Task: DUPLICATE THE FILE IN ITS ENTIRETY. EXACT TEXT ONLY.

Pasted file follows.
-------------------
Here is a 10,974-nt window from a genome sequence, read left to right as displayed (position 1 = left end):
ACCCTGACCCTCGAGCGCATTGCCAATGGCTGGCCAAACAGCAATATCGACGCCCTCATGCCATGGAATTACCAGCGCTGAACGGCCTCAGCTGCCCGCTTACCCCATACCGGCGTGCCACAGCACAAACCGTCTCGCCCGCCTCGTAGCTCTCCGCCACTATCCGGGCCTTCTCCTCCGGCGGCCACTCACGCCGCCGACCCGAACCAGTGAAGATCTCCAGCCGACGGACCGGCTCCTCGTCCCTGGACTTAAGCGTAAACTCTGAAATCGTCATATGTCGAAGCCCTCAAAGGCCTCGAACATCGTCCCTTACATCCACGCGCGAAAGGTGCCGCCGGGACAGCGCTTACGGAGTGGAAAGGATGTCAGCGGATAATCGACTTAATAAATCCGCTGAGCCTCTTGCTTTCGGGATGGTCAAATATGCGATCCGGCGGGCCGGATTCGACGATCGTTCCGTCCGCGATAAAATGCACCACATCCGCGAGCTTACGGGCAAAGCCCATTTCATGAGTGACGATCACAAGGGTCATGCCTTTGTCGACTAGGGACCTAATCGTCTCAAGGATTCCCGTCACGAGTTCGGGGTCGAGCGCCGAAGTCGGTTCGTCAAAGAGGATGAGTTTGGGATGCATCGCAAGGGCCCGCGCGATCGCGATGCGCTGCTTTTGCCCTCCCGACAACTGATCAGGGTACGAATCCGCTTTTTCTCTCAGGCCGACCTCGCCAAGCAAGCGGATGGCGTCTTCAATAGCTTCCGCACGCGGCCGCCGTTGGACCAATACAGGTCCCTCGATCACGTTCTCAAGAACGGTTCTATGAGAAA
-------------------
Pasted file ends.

Here is a 10,974-nt window from a genome sequence, read left to right as displayed (position 1 = left end):
ACCCTGACCCTCGAGCGCATTGCCAATGGCTGGCCAAACAGCAATATCGACGCCCTCATGCCATGGAATTACCAGCGCTGAACGGCCTCAGCTGCCCGCTTACCCCATACCGGCGTGCCACAGCACAAACCGTCTCGCCCGCCTCGTAGCTCTCCGCCACTATCCGGGCCTTCTCCTCCGGCGGCCACTCACGCCGCCGACCCGAACCAGTGAAGATCTCCAGCCGACGGACCGGCTCCTCGTCCCTGGACTTAAGCGTAAACTCTGAAATCGTCATATGTCGAAGCCCTCAAAGGCCTCGAACATCGTCCCTTACATCCACGCGCGAAAGGTGCCGCCGGGACAGCGCTTACGGAGTGGAAAGGATGTCAGCGGATAATCGACTTAATAAATCCGCTGAGCCTCTTGCTTTCGGGATGGTCAAATATGCGATCCGGCGGGCCGGATTCGACGATCGTTCCGTCCGCGATAAAATGCACCACATCCGCGAGCTTACGGGCAAAGCCCATTTCATGAGTGACGATCACAAGGGTCATGCCTTTGTCGACTAGGGACCTAATCGTCTCAAGGATTCCCGTCACGAGTTCGGGGTCGAGCGCCGAAGTCGGTTCGTCAAAGAGGATGAGTTTGGGATGCATCGCAAGGGCCCGCGCGATCGCGATGCGCTGCTTTTGCCCTCCCGACAACTGATCAGGGTACGAATCCGCTTTTTCTCTCAGGCCGACCTCGCCAAGCAAGCGGATGGCGTCTTCAATAGCTTCCGCACGCGGCCGCCGTTGGACCAATACAGGTCCCTCGATCACGTTCTCAAGAACGGTTCTATGAGAAA